As we move forward into a new year, the health of our economy is still one of the biggest challenges facing the nation. Unemployment is still high and new job creation is still slow. While many are looking to the health of large corporations as an indicator of the economy, they should actually be focusing on small businesses. Since the mid-1990s, small businesses have created 60 to 80 percent of the new jobs in our country.
Supporting small business growth is critical during economic downturns like the one we're currently experiencing today. The smallest companies often create the most jobs in during a recession. And one of the fastest growing segments of small business owners in our country is women, making the success of women-owned businesses key to getting people back to work and growing our economy.
There are approximately 10 million women-owned businesses in the United States. This number has grown at twice the rate of all U.S. firms--23 percent compared to 9 percent. According to the U.S. Census 2007 Survey of Business Owners, women owned 7.8 million businesses and co-owned 2.3 million businesses, representing 28.7 percent of all companies in the United States. In Illinois, small businesses make up almost half of all employers, and women represent a third of all small business owners. Cook County also has the 2nd largest number of women-owned businesses in the country behind Los Angeles County at approximately 165,000.
The payoff from supporting small businesses is increasingly important for states like Illinois with double digits unemployment and increasing budget deficits. A state's ability to generate small businesses impacts gross state product, personal income and employment.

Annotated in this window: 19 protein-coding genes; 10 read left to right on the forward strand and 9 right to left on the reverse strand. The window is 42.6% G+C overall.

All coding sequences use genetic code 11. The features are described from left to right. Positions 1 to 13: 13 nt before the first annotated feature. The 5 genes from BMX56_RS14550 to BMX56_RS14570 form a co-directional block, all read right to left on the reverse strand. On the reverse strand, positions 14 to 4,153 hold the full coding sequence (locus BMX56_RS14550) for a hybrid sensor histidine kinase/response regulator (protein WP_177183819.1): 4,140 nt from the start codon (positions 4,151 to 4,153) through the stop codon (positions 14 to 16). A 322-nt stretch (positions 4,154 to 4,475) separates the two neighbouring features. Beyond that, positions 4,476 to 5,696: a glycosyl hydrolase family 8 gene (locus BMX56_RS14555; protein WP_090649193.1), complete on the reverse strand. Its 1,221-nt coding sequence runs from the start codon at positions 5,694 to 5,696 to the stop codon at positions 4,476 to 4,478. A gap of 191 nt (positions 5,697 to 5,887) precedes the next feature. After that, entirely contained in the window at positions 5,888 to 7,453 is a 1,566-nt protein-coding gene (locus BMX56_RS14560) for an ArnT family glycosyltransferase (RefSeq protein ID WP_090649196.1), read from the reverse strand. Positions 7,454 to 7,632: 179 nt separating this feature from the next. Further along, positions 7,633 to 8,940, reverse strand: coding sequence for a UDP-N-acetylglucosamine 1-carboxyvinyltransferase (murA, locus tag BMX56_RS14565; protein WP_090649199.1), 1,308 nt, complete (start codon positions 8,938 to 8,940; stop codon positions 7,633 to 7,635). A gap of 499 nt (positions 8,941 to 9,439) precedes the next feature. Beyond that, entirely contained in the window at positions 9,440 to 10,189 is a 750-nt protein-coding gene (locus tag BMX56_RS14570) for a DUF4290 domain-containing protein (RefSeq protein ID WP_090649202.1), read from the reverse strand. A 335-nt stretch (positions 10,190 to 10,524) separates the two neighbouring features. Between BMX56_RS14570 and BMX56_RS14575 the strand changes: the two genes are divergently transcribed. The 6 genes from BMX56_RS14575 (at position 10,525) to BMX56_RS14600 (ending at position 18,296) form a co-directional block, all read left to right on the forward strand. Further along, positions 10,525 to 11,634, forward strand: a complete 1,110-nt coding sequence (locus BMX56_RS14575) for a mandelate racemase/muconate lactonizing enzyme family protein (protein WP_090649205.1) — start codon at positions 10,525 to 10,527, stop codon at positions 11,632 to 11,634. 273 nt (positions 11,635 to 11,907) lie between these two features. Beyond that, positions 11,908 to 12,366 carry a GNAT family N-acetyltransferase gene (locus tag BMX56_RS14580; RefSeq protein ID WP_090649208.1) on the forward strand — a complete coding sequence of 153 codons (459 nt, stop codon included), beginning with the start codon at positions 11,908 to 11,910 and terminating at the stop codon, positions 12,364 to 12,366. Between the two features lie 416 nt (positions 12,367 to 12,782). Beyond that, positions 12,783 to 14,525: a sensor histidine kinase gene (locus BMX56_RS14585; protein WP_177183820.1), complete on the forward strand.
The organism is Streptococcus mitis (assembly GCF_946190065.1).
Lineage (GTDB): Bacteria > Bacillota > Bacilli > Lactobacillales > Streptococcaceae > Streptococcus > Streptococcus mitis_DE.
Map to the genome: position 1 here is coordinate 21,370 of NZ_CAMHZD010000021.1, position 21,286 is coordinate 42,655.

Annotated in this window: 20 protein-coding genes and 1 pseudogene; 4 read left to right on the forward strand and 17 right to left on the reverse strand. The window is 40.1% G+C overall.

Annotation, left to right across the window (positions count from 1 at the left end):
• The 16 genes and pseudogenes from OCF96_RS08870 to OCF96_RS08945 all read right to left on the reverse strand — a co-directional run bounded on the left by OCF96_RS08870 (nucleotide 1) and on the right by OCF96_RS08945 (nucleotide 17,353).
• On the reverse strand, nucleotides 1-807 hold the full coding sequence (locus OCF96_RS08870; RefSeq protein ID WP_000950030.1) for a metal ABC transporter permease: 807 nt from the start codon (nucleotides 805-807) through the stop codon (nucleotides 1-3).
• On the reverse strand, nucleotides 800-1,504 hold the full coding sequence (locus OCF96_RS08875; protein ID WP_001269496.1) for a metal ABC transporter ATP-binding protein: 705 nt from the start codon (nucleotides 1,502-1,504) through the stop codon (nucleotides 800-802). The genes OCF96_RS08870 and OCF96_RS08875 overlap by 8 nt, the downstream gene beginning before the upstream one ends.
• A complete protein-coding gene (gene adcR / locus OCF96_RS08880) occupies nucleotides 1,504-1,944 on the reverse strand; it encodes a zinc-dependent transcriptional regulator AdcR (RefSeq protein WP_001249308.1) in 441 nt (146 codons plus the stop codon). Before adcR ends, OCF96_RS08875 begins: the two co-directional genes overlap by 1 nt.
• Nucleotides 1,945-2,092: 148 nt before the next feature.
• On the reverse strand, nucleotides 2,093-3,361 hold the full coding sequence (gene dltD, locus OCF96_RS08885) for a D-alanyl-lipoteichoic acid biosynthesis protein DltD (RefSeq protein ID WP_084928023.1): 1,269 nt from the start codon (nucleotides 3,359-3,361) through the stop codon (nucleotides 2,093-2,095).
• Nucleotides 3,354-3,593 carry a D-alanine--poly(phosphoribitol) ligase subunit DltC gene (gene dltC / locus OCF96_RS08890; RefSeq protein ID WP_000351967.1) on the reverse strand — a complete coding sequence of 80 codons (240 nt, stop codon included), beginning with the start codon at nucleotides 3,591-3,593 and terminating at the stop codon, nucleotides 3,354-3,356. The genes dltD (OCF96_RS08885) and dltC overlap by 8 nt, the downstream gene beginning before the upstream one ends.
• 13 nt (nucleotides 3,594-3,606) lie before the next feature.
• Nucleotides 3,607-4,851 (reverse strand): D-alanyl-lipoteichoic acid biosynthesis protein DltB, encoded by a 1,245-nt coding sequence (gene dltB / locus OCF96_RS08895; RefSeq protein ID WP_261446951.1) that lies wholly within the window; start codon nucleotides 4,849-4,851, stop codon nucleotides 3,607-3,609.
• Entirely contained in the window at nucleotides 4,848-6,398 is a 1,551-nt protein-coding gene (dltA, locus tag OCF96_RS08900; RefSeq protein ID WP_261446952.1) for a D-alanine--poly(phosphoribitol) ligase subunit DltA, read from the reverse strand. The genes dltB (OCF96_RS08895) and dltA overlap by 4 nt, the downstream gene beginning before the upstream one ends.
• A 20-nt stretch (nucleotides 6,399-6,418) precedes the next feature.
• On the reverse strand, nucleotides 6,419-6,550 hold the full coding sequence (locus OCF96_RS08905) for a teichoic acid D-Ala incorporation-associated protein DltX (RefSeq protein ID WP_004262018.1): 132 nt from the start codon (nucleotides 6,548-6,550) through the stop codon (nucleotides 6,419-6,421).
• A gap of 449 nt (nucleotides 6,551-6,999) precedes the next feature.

Like all businesses, however, small businesses are struggling to weather the downturn in the economy. Some of their biggest road blocks are lack of funds to expand, decreased customer bases, and lack of access to credit and business loans due to tougher lending standards. These issues are especially critical for women business owners, whose greatest challenge has been access to capital, credit and equity. These results highlight the importance of programs that effectively reduce the costs of borrowing and increase net profits in fostering the growth of small businesses, especially women-owned businesses.
In February, President Obama signed the American Recovery and Reinvestment Act, which increased funding for the U.S. Small Business Administration (SBA) by $730 million. A portion of that increase lowered the fees for SBA-guaranteed loans. This act was a great first step toward helping more women secure capital, but we'd like to see more local initiatives like this support women business owners in Illinois.
Small businesses will continue to play a huge role in our economy's recovery efforts. As the economy slowly begins to strengthen, I ask you to support women-owned businesses and encourage our city, county and state governments to continue investing dollars and resources toward their growth. When a woman is empowered to achieve success, she gives back exponentially to her employees, family and neighborhood. Supporting women-owned businesses will not only improve our economy, it will also improve our community.
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